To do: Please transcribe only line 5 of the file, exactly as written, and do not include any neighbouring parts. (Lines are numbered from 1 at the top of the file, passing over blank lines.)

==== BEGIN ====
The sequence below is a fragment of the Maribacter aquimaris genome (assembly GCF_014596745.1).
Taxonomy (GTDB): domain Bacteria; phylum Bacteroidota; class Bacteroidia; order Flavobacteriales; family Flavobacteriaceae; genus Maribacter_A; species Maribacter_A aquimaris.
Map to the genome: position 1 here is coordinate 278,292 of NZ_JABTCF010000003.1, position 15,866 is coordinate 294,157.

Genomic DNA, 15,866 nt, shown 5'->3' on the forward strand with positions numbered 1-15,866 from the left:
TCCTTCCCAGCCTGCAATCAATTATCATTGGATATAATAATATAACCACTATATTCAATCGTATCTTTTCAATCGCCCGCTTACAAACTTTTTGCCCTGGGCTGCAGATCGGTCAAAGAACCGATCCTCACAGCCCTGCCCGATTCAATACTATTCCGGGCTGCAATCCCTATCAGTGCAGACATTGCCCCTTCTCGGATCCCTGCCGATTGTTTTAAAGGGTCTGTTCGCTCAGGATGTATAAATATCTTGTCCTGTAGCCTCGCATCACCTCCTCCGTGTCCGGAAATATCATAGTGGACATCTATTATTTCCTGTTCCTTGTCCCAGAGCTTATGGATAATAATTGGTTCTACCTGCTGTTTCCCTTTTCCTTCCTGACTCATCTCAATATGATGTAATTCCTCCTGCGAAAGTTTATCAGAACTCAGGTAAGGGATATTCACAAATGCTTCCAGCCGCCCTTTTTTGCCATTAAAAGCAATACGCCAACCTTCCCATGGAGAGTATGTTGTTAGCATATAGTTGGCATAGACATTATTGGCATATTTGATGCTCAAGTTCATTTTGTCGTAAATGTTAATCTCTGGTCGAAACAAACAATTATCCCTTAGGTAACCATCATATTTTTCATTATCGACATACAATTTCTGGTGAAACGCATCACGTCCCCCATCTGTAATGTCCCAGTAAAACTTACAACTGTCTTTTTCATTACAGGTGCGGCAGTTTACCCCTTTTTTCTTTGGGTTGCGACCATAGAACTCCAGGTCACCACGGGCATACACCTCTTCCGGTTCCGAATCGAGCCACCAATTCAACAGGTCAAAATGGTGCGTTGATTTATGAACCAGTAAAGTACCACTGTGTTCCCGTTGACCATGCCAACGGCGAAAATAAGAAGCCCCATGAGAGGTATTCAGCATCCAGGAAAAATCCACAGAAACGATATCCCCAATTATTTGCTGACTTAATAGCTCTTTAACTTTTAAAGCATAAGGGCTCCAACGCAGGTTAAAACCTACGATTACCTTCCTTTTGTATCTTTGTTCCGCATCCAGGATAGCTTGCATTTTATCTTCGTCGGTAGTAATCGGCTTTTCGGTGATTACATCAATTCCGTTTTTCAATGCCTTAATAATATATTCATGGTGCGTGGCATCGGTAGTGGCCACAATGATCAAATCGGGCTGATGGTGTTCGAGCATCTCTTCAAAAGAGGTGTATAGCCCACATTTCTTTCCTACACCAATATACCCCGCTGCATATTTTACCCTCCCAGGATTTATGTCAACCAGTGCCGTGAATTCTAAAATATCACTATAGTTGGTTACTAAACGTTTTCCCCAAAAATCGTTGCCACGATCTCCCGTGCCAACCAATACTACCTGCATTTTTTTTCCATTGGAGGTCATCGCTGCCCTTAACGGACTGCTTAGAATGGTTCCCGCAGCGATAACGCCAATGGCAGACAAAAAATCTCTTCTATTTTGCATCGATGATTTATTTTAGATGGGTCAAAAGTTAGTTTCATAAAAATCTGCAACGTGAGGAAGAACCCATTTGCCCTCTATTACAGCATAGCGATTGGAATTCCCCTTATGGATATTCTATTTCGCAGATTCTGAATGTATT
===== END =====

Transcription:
TCCTTCCCAGCCTGCAATCAATTATCATTGGATATAATAATATAACCACTATATTCAATCGTATCTTTTCAATCGCCCGCTTACAAACTTTTTGCCCTGGGCTGCAGATCGGTCAAAGAACCGATCCTCACAGCCCTGCCCGATTCAATACTATTCCGGGCTGCAATCCCTATCAGTGCAGACATTGCCCCTTCTCGGATCCCTGCCGATTGTTTTAAAGGGTCTGTTCGCTCAGGATGTATAAATATCTTGTCCTGTAGCCTCGCATCACCTCCTCCGTGTCCGGAAATATCATAGTGGACATCTATTATTTCCTGTTCCTTGTCCCAGAGCTTATGGATAATAATTGGTTCTACCTGCTGTTTCCCTTTTCCTTCCTGACTCATCTCAATATGATGTAATTCCTCCTGCGAAAGTTTATCAGAACTCAGGTAAGGGATATTCACAAATGCTTCCAGCCGCCCTTTTTTGCCATTAAAAGCAATACGCCAACCTTCCCATGGAGAGTATGTTGTTAGCATATAGTTGGCATAGACATTATTGGCATATTTGATGCTCAAGTTCATTTTGTCGTAAATGTTAATCTCTGGTCGAAACAAACAATTATCCCTTAGGTAACCATCATATTTTTCATTATCGACATACAATTTCTGGTGAAACGCATCACGTCCCCCATCTGTAATGTCCCAGTAAAACTTACAACTGTCTTTTTCATTACAGGTGCGGCAGTTTACCCCTTTTTTCTTTGGGTTGCGACCATAGAACTCCAGGTCACCACGGGCATACACCTCTTCCGGTTCCGAATCGAGCCACCAATTCAACAGGTCAAAATGGTGCGTTGATTTATGAACCAGTAAAGTACCACTGTGTTCCCGTTGACCATGCCAACGGCGAAAATAAGAAGCCCCATGAGAGGTATTCAGCATCCAGGAAAAATCCACAGAAACGATATCCCCAATTATTTGCTGACTTAATAGCTCTTTAACTTTTAAAGCATAAGGGCTCCAACGCAGGTTAAAACCTACGATTACCTTCCTTTTGTATCTTTGTTCCGCATCCAGGATAGCTTGCATTTTATCTTCGTCGGTAGTAATCGGCTTTTCGGTGATTACATCAATTCCGTTTTTCAATGCCTTAATAATATATTCATGGTGCGTGGCATCGGTAGTGGCCACAATGATCAAATCGGGCTGATGGTGTTCGAGCATCTCTTCAAAAGAGGTGTATAGCCCACATTTCTTTCCTACACCAATATACCCCGCTGCATATTTTACCCTCCCAGGATTTATGTCAACCAGTGCCGTGAATTCTAAAATATCACTATAGTTGGTTACTAAACGTTTTCCCCAAAAATCGTTGCCACGATCTCCCGTGCCAACCAATACTACCTGCATTTTTTTTCCATTGGAGGTCATCGCTGCCCTTAACGGACTGCTTAGAATGGTTCCCGCAGCGATAACGCCAATGGCAGACAAAAAATCTCTTCTATTTTGCATCGATGATTTATTTTAGATGGGTCAAAAGTTAGTTTCATAAAAATCTGCAACGTGAGGAAGAACCCATTTGCCCTCTATTACAGCATAGCGATTGGAATTCCCCTTATGGATATTCTATTTCGCAGATTCTGAATGTATT